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dailystar: Opening of traditional Armenian restaurant realizes childhood dream

Ara Alain Arzoumanian

Special to The Daily Star

Childhood dreams are seldom realized and most of them are placed on hold or lost forever in the growing tedium of everyday worries and concerns. But Aline Kamakian and Serge Maacaron have materialized their childhood dream by establishing a traditional Armenian restaurant. The restaurant carries the name “Mayrig,” which is a nickname for mother.

When we were kids, our guests couldn’t have enough of our traditional Armenian dinners at home, said Kamakian and Maacaron, who are cousins and partners in the restaurant. “Since then, there was no doubt in our minds that our grandmother’s traditional recipes would be a huge success.”

According to Kamakian and Maacaron, the whole project unfolded as if by magic. After serious discussions on a Sunday in March of this year, they contacted a realtor on Tuesday, and signed a lease on Friday. Mayrig, which occupies the former location of La Grappa in Gemaizeh, opened for business at the end of June 2003.

“I grew up in Gemaizeh and the area has still retained its authenticity,” said Maacaron. “Anyway, I fell in love with the place and decided that if the restaurant didn’t work out I would make my home here.” The 150 square-meter ground floor is decorated with bronze, wood, kilims and Armenian artifacts, mostly old family relics, which give the place a cultural and homey feeling. The whole design, which was planned by Maacaron’s sister Sandra ­ an architecture student at Academie Libanaise des Beaux Arts ­ has a rather Ottoman feel.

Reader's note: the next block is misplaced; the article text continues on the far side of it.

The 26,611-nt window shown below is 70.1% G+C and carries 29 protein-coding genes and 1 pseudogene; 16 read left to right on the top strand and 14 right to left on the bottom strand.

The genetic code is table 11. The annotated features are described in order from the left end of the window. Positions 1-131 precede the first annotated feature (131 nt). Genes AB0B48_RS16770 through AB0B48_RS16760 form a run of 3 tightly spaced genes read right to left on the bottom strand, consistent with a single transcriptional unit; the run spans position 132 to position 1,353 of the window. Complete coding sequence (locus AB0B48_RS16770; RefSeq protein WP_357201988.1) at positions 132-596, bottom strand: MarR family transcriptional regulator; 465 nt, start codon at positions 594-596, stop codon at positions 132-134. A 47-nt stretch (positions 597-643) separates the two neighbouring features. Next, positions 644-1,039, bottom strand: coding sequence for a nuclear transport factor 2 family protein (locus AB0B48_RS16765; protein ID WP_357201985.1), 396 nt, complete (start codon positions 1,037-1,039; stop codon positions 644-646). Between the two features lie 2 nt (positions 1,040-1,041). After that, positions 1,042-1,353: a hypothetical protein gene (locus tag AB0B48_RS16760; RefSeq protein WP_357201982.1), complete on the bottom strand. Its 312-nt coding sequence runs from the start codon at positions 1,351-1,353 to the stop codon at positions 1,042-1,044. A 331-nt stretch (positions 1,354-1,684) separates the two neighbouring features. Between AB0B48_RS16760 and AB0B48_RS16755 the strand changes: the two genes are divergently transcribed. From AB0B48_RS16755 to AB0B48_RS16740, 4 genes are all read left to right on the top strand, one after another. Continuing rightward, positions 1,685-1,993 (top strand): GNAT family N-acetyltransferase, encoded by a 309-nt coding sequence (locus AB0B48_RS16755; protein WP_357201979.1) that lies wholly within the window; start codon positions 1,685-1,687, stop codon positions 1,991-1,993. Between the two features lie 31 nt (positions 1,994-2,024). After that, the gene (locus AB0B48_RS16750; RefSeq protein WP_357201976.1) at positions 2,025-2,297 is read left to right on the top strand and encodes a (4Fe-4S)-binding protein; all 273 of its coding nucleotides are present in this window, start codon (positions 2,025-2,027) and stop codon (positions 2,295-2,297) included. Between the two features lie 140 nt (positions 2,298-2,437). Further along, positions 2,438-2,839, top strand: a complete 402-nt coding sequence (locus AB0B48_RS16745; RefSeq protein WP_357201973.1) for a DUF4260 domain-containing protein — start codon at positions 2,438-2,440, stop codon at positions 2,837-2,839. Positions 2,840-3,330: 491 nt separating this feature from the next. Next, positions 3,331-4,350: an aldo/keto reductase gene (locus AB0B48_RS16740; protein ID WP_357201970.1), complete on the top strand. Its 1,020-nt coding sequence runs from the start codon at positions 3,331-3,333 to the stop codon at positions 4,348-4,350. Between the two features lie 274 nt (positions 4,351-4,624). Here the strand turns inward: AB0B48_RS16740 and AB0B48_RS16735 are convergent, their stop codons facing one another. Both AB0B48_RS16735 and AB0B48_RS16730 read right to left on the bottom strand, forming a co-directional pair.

The restaurant has its own parking space and a 30 square-meter open terrace that has been roofed for all year round use.

The constant presence of both managing partners guarantees that everything runs smoothly.

Clients get the feeling that they are eating at a friend’s place rather than a restaurant.

“Our concept is that of a pure and authentic Armenian cuisine, which for the time being cannot be found at any other restaurant,” said Kamakian. Our carefully elaborated menu of western Armenian delicacies has people coming to eat here from all parts of the country.” Kamakian, who has declined offers of partnership in other restaurant ventures in the past said that she felt that a passive role wasn’t for her.

“We get along beautifully and have a great working relationship,” said Maacaron. “The only time Aline gets on my nerves is when she calls me early in the morning to go over the day’s affairs,” he added jokingly.

For all those unfamiliar with the Armenian cuisine, Maacaron is more than ready to dish out the Armenian experience, but don’t forget to reserve as the place is packed most nights. Kamakian and Maacaron are currently considering opening a second branch.

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